Steel Industry in Nepal: Is the government’s policy supportive?

Nitish Lal Shrestha

October 7, 2021


Steel Industry in Nepal: Is the government’s policy supportive?

Context: The newly-formed coalition government approved a budget substitution bill for the current fiscal year, with certain adjustments.

In this bill, especially a policy decision affecting the steel industries has emerged unfriendly for Nepal’s steel companies since they argue that it has created unfair competition between the country’s existing steel industries.

Issues related to Steel Industries in Nepal: Let us begin by reviewing the existing situation of Nepal’s steel industry.

Steel is manufactured in Nepal using two different processes. One is by using an induction furnace, and the other is by directly importing billet and processing and refining it in domestic industries.

Nepal has a total of 30 steel industries. Six of these industries use the Induction Furnace technology, while the remaining 24 use the second option.

Returning to the subject matter, the new budget, which was enacted through a substitution bill, exempted all taxes, including excise charges, for industries that use induction furnaces (only six), but there is no such exemption for the remaining industries.

As a result, all 24 steel industries have protested the government’s move and have halted production, believing that such a biased policy will result in a massive loss for them.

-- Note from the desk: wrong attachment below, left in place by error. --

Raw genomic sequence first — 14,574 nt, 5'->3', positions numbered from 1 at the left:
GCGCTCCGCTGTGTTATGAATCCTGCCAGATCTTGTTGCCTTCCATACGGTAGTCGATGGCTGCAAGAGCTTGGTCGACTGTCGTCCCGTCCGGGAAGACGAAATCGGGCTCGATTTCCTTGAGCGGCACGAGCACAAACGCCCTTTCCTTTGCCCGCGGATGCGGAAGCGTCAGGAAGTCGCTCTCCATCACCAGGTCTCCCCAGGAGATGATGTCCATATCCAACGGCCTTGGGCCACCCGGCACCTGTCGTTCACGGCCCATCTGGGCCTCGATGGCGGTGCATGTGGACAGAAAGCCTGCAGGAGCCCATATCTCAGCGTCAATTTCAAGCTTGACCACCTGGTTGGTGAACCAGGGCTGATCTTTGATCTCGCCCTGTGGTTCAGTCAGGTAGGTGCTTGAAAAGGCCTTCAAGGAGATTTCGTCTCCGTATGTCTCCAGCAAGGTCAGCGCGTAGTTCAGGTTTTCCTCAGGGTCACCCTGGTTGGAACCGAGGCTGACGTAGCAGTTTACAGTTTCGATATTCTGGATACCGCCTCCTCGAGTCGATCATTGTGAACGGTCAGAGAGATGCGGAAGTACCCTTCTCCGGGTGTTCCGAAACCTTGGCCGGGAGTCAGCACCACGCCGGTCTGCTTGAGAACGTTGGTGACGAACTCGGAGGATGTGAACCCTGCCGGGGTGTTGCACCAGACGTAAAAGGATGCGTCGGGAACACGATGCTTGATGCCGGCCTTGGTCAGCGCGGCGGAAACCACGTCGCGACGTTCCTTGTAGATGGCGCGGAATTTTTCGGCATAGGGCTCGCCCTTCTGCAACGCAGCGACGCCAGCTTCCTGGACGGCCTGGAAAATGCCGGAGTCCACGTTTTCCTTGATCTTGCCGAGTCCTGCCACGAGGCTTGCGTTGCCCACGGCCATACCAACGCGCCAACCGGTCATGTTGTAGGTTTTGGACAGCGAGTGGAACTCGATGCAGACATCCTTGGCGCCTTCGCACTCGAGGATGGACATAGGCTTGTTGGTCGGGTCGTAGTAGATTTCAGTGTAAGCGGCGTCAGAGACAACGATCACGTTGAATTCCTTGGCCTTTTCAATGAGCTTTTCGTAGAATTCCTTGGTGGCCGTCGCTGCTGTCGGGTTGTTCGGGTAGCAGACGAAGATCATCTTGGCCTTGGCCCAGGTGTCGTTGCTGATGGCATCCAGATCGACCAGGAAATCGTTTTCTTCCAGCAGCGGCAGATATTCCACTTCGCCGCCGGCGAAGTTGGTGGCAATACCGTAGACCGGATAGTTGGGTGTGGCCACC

The government’s argument is that those industries which use induction furnaces are actual manufacturers, whereas the rest of the industry is basically importers.

Moreover, the government’s working culture and revision process before introducing any policy could be questioned and may clearly appear to have been influenced by few interested parties. In this scenario, the government could actually come up with a better and more practical solution.

This logic is hard to support. If this is the case, why does the government refer to those industries that assemble bikes in Nepal as “industries”?

Or, why is it that the government refers to those enterprises which assemble household appliances as “industries”?

It should be noted that under the current policy any business that adds 30% value is classified as an “industry”.

This reasoning does not appear to be persuasive because the rest of the industries import just the billet, while they refine and process it in-house.

Similarly, due to the unfavorable market competition, the current provision may force these 24 industries to close permanently.

Similarly, it should be noted that Induction Furnace technology is a globally discarded steel-making technology as the quality of steel produced through the induction furnace route doesn’t meet the quality of standards.

Not only that, but this practice poses environmental and health risks to the personnel at the production facilities.

Countries such as China have already outlawed induction furnaces as a cause of low-quality steel and pollution.

Regardless of these facts, the government’s decision to provide zero tariffs on the raw material ‘sponge” used to make billets in these industries and to prioritize them appears surprising.